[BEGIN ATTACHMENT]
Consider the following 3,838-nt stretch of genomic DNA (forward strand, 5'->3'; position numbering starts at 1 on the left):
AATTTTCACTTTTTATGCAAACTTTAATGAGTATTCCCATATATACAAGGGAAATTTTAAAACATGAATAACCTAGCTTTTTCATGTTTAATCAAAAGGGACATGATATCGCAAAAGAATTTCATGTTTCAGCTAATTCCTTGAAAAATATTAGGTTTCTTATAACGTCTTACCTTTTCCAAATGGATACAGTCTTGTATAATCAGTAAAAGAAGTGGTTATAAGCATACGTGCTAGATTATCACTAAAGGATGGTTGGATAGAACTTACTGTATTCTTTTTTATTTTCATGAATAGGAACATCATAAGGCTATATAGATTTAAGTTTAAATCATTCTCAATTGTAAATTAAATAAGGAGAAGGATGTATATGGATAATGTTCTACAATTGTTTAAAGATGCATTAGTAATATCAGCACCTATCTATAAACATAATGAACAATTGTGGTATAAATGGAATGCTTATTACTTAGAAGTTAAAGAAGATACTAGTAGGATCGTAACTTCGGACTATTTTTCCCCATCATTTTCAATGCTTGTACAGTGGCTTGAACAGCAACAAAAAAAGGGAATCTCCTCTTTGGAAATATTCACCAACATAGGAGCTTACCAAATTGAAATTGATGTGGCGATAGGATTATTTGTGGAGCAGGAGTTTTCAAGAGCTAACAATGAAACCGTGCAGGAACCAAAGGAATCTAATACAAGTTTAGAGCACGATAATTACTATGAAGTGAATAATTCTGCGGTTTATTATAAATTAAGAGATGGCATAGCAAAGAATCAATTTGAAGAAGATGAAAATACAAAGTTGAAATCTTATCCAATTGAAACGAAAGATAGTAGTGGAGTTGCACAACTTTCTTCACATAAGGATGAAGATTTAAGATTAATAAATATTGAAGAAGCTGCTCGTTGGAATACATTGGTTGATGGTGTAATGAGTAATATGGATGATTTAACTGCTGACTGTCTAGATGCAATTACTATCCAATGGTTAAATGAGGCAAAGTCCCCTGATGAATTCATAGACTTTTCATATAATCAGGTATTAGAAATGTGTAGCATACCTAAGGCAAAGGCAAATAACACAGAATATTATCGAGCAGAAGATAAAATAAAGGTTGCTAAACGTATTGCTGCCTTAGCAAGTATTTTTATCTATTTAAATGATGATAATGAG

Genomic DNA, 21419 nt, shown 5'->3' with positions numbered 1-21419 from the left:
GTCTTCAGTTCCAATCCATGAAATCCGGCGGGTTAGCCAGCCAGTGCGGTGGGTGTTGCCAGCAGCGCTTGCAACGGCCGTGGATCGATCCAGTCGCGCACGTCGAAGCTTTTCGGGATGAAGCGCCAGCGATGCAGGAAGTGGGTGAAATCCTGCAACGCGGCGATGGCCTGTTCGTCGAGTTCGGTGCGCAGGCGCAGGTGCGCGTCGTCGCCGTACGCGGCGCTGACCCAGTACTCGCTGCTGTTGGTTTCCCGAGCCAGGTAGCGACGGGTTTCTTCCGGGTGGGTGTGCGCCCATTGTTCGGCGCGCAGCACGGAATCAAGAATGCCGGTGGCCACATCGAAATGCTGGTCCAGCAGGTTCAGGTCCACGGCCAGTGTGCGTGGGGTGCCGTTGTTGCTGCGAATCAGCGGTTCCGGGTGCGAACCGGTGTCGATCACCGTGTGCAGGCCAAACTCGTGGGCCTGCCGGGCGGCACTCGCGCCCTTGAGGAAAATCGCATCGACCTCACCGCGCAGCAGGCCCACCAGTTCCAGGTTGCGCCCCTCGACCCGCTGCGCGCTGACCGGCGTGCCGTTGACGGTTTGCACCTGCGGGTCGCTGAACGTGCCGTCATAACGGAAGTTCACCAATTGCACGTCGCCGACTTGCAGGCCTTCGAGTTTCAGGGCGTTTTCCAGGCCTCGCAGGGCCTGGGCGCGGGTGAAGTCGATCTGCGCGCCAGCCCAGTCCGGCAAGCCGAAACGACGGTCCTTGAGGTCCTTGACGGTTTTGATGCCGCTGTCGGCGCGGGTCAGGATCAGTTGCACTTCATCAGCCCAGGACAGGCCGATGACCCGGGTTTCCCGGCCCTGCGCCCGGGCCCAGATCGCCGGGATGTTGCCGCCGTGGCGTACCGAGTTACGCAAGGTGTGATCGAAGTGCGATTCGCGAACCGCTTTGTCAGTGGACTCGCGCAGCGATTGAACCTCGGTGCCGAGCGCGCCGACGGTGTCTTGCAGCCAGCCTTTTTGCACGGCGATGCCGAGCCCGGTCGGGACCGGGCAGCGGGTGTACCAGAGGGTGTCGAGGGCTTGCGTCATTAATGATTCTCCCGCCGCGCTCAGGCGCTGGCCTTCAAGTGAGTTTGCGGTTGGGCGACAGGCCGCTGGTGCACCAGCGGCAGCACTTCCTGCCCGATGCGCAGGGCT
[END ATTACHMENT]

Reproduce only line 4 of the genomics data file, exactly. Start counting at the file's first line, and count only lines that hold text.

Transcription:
GTCTTCAGTTCCAATCCATGAAATCCGGCGGGTTAGCCAGCCAGTGCGGTGGGTGTTGCCAGCAGCGCTTGCAACGGCCGTGGATCGATCCAGTCGCGCACGTCGAAGCTTTTCGGGATGAAGCGCCAGCGATGCAGGAAGTGGGTGAAATCCTGCAACGCGGCGATGGCCTGTTCGTCGAGTTCGGTGCGCAGGCGCAGGTGCGCGTCGTCGCCGTACGCGGCGCTGACCCAGTACTCGCTGCTGTTGGTTTCCCGAGCCAGGTAGCGACGGGTTTCTTCCGGGTGGGTGTGCGCCCATTGTTCGGCGCGCAGCACGGAATCAAGAATGCCGGTGGCCACATCGAAATGCTGGTCCAGCAGGTTCAGGTCCACGGCCAGTGTGCGTGGGGTGCCGTTGTTGCTGCGAATCAGCGGTTCCGGGTGCGAACCGGTGTCGATCACCGTGTGCAGGCCAAACTCGTGGGCCTGCCGGGCGGCACTCGCGCCCTTGAGGAAAATCGCATCGACCTCACCGCGCAGCAGGCCCACCAGTTCCAGGTTGCGCCCCTCGACCCGCTGCGCGCTGACCGGCGTGCCGTTGACGGTTTGCACCTGCGGGTCGCTGAACGTGCCGTCATAACGGAAGTTCACCAATTGCACGTCGCCGACTTGCAGGCCTTCGAGTTTCAGGGCGTTTTCCAGGCCTCGCAGGGCCTGGGCGCGGGTGAAGTCGATCTGCGCGCCAGCCCAGTCCGGCAAGCCGAAACGACGGTCCTTGAGGTCCTTGACGGTTTTGATGCCGCTGTCGGCGCGGGTCAGGATCAGTTGCACTTCATCAGCCCAGGACAGGCCGATGACCCGGGTTTCCCGGCCCTGCGCCCGGGCCCAGATCGCCGGGATGTTGCCGCCGTGGCGTACCGAGTTACGCAAGGTGTGATCGAAGTGCGATTCGCGAACCGCTTTGTCAGTGGACTCGCGCAGCGATTGAACCTCGGTGCCGAGCGCGCCGACGGTGTCTTGCAGCCAGCCTTTTTGCACGGCGATGCCGAGCCCGGTCGGGACCGGGCAGCGGGTGTACCAGAGGGTGTCGAGGGCTTGCGTCATTAATGATTCTCCCGCCGCGCTCAGGCGCTGGCCTTCAAGTGAGTTTGCGGTTGGGCGACAGGCCGCTGGTGCACCAGCGGCAGCACTTCCTGCCCGATGCGCAGGGCT